I think we like it here.

So far, Chapel Hill is:

1. Amazingly small. Everyone you meet knows someone you've just met. This is both cozy and a little furreaky. It also might explain why everyone is so dang friendly. No one wants to offend anyone who might know someone you know and so on.

2. Cute. Cozy neighborhoods with winding, hilly roads. The vegetation is wild and overgrown (even pre-summer bloomin'). There are magnolia trees the size of the jolly green giant and wisteria hangs lazily off trees just as you would imagine from any proper southern town. Cherry blossoms and apple trees flower purple, white, and pink throughout the forests. As you know, I am not nature Mama, but I think I have already been converted. I will grow a garden.

3. Left. You don't even have to talk to anyone to see that Chapel Hill residents are very politically conscientious and liberally minded. We knew we loved the place when we saw a group of old folks hanging out on a street corner engaged in their own little protest, picket signs and all.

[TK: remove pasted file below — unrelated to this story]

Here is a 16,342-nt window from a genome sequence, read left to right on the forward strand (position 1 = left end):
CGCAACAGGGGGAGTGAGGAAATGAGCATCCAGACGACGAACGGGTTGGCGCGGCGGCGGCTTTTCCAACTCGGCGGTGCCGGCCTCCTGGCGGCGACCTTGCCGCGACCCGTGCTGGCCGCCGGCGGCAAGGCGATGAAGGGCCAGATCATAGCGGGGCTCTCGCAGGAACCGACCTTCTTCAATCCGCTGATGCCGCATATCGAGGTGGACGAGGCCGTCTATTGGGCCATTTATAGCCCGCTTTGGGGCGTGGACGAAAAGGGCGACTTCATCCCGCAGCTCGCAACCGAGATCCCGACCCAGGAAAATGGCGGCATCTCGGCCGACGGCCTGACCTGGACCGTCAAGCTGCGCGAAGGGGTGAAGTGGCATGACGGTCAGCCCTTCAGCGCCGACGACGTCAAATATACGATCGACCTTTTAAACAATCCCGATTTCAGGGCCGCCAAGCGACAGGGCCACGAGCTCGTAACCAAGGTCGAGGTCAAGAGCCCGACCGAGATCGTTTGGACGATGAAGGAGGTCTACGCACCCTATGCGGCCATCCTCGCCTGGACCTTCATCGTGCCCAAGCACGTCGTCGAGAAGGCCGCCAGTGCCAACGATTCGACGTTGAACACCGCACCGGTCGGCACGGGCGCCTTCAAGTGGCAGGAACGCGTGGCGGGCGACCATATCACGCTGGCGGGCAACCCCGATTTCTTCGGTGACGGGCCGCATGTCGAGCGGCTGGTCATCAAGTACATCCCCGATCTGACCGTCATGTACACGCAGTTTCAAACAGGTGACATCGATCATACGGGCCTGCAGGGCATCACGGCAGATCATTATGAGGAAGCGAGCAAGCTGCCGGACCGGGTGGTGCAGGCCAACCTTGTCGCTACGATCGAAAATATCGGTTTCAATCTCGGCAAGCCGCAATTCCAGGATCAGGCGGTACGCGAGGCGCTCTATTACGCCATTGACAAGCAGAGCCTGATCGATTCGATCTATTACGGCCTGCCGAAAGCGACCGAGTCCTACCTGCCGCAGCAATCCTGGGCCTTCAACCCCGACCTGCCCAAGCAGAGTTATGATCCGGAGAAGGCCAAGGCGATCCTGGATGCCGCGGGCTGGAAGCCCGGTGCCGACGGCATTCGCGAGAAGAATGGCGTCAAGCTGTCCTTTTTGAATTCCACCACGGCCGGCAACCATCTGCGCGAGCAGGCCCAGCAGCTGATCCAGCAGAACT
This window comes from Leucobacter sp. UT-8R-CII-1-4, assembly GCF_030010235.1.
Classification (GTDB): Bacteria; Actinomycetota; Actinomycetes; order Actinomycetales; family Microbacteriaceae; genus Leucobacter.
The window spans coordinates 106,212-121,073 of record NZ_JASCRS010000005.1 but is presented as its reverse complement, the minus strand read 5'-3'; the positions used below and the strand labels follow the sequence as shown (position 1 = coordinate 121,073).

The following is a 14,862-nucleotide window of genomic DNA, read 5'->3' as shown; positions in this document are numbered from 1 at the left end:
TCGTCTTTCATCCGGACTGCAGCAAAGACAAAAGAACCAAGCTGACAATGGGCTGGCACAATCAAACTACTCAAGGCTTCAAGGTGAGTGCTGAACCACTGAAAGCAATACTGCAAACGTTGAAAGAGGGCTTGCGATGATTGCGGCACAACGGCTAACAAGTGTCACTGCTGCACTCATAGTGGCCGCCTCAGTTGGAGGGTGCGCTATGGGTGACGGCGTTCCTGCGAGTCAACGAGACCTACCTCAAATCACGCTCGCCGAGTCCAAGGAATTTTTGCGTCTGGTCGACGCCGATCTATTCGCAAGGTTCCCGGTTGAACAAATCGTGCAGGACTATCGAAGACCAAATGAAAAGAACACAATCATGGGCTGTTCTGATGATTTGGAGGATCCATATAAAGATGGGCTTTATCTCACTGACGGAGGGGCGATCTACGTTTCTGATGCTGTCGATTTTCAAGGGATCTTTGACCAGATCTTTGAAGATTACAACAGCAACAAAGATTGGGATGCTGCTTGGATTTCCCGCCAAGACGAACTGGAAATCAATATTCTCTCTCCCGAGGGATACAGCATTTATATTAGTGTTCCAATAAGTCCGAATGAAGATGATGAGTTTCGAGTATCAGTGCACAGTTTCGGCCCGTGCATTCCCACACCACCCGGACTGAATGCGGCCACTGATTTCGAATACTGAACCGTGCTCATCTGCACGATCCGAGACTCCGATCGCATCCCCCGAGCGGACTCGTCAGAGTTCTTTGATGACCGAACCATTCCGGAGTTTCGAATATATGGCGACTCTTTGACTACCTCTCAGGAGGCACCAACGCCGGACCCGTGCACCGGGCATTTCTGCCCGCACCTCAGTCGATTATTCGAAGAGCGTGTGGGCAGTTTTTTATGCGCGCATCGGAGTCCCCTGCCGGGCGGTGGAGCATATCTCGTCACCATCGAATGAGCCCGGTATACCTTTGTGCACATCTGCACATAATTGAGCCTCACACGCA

4. A big supporter of small businesses. There are no big, ugly chain stores within the city limits. That's walmarts, targets, best buys, lowes, etc. and so on. Durham has them, but not Chapel Hill. Buying local is encouraged everywhere, and we get the feeling that Chapel Hill residents are willing to pay more (even much more) to keep those cute, small businesses from being swallowed by the ugly suck heads.

5. Organic. There is the Weaver Street Market - a community owned, organic, grocery store with a big front lawn that seems to be the sort of town center. They have live music and its basically just awesome. They also have a restaurant serving up locally grown meals. I like.

6. Healthy. The people are fit (I didn't expect this) and you actually see them out walking, running, and cycling (I didn't expect that either).

So, I think we'll feel at home here. We have certainly had our share of moments where we're like, holy cow, let's move to NYC before we sign any leases, but then we kick ourselves a little and remember that, for children (and neurotic mamas), big city life ain't no fun no way.

Which brings me to my next thought. What I really want to do is speak with a southern accent. I was very surpized to find that not many people here do. Instead, because of the university and research triangle, there is this total international mix. I haven't met anyone that is actually from here yet. Weirdness. I guess I'll have to keep my southern accent to the confines of my own home.

So I'll keep you posted on small town life. Its pretty rockin'. I hope you are all well and happy. More soon. Love, Mama Jens